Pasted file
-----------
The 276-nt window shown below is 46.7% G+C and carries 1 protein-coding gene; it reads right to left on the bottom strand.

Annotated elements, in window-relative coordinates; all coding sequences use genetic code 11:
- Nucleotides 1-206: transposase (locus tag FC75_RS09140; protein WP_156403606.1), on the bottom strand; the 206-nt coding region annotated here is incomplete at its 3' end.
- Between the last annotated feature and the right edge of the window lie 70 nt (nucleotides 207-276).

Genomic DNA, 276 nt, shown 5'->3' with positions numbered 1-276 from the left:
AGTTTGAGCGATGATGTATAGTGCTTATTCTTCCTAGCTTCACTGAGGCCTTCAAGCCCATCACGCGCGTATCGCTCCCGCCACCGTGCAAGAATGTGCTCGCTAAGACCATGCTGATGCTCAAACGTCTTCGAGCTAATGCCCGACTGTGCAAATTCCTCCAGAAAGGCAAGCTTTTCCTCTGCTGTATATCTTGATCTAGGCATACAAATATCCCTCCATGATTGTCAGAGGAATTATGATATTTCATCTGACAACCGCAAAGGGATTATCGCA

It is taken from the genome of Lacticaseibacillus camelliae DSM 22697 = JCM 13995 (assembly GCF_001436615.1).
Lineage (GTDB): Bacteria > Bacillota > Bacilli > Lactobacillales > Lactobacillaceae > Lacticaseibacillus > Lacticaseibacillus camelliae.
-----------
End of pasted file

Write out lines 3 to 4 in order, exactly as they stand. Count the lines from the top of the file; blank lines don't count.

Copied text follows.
- Nucleotides 1-206: transposase (locus tag FC75_RS09140; protein WP_156403606.1), on the bottom strand; the 206-nt coding region annotated here is incomplete at its 3' end.
- Between the last annotated feature and the right edge of the window lie 70 nt (nucleotides 207-276).